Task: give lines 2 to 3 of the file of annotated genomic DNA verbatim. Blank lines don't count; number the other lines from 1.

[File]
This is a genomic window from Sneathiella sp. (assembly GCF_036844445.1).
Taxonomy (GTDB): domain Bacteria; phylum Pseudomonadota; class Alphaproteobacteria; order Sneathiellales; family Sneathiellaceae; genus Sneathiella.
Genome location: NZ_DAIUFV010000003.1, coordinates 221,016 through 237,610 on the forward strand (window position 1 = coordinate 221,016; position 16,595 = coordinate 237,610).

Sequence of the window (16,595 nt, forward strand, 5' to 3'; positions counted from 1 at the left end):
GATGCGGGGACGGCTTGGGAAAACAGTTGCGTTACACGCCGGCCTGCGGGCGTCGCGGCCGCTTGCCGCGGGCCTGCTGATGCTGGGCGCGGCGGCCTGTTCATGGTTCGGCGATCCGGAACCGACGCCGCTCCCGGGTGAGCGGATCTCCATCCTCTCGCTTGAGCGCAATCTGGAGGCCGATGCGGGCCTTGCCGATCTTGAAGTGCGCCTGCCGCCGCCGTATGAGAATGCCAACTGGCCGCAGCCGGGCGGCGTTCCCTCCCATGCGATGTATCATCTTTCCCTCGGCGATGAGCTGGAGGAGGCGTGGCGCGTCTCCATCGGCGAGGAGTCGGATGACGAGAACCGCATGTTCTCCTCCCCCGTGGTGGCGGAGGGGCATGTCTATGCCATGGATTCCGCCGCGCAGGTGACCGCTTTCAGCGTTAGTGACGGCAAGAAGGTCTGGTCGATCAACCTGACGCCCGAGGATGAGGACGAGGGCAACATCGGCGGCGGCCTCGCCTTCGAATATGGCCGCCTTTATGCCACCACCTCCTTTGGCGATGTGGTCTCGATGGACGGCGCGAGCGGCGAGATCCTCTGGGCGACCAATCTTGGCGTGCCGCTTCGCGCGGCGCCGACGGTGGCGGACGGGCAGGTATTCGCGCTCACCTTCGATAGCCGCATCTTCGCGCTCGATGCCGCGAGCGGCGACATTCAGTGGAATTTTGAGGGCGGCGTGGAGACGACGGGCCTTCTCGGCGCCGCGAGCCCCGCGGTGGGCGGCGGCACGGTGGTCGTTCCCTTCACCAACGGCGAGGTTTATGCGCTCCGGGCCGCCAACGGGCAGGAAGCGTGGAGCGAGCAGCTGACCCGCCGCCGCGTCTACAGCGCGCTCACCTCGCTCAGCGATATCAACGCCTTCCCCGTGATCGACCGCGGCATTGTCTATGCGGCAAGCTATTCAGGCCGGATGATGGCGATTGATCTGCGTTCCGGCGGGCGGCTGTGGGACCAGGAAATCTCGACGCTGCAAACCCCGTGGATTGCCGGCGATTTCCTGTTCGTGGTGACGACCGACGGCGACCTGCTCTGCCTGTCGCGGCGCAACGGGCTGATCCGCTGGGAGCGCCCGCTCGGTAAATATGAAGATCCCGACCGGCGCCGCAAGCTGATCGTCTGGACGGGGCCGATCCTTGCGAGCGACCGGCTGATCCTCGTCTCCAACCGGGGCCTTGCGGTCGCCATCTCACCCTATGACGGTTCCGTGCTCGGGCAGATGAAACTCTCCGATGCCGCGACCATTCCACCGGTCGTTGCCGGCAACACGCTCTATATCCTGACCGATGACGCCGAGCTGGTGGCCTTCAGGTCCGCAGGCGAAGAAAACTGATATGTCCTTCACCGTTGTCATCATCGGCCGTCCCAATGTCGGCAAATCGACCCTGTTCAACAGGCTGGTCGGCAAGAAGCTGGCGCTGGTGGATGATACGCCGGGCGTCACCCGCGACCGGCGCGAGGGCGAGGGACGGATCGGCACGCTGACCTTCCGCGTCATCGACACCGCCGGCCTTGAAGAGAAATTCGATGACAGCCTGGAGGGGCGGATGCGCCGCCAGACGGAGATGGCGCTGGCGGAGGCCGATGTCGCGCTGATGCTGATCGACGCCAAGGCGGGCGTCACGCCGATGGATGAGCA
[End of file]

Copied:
Taxonomy (GTDB): domain Bacteria; phylum Pseudomonadota; class Alphaproteobacteria; order Sneathiellales; family Sneathiellaceae; genus Sneathiella.
Genome location: NZ_DAIUFV010000003.1, coordinates 221,016 through 237,610 on the forward strand (window position 1 = coordinate 221,016; position 16,595 = coordinate 237,610).